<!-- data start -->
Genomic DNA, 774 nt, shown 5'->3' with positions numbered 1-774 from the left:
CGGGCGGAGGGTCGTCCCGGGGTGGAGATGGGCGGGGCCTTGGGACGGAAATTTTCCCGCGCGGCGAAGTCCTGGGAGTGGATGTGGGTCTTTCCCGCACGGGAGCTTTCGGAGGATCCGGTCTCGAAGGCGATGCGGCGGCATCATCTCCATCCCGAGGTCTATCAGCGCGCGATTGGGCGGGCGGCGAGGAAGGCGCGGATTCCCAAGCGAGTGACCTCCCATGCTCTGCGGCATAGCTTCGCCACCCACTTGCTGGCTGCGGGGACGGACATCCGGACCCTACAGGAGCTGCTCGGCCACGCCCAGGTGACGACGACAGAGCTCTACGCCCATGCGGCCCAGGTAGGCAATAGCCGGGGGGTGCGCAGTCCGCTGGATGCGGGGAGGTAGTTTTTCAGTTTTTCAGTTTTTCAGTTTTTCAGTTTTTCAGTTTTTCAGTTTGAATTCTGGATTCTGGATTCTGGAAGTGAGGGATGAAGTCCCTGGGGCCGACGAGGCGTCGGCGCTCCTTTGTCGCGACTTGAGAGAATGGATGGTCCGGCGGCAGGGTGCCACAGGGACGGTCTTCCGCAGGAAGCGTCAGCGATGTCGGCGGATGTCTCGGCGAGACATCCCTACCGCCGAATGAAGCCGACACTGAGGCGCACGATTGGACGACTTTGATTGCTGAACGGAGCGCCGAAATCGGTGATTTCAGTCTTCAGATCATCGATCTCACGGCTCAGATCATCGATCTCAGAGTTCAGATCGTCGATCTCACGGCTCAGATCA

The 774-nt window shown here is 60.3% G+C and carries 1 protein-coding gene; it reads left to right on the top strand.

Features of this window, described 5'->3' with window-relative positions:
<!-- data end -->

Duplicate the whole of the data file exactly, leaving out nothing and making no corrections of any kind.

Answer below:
Genomic DNA, 774 nt, shown 5'->3' with positions numbered 1-774 from the left:
CGGGCGGAGGGTCGTCCCGGGGTGGAGATGGGCGGGGCCTTGGGACGGAAATTTTCCCGCGCGGCGAAGTCCTGGGAGTGGATGTGGGTCTTTCCCGCACGGGAGCTTTCGGAGGATCCGGTCTCGAAGGCGATGCGGCGGCATCATCTCCATCCCGAGGTCTATCAGCGCGCGATTGGGCGGGCGGCGAGGAAGGCGCGGATTCCCAAGCGAGTGACCTCCCATGCTCTGCGGCATAGCTTCGCCACCCACTTGCTGGCTGCGGGGACGGACATCCGGACCCTACAGGAGCTGCTCGGCCACGCCCAGGTGACGACGACAGAGCTCTACGCCCATGCGGCCCAGGTAGGCAATAGCCGGGGGGTGCGCAGTCCGCTGGATGCGGGGAGGTAGTTTTTCAGTTTTTCAGTTTTTCAGTTTTTCAGTTTTTCAGTTTTTCAGTTTGAATTCTGGATTCTGGATTCTGGAAGTGAGGGATGAAGTCCCTGGGGCCGACGAGGCGTCGGCGCTCCTTTGTCGCGACTTGAGAGAATGGATGGTCCGGCGGCAGGGTGCCACAGGGACGGTCTTCCGCAGGAAGCGTCAGCGATGTCGGCGGATGTCTCGGCGAGACATCCCTACCGCCGAATGAAGCCGACACTGAGGCGCACGATTGGACGACTTTGATTGCTGAACGGAGCGCCGAAATCGGTGATTTCAGTCTTCAGATCATCGATCTCACGGCTCAGATCATCGATCTCAGAGTTCAGATCGTCGATCTCACGGCTCAGATCA

The 774-nt window shown here is 60.3% G+C and carries 1 protein-coding gene; it reads left to right on the top strand.

Features of this window, described 5'->3' with window-relative positions: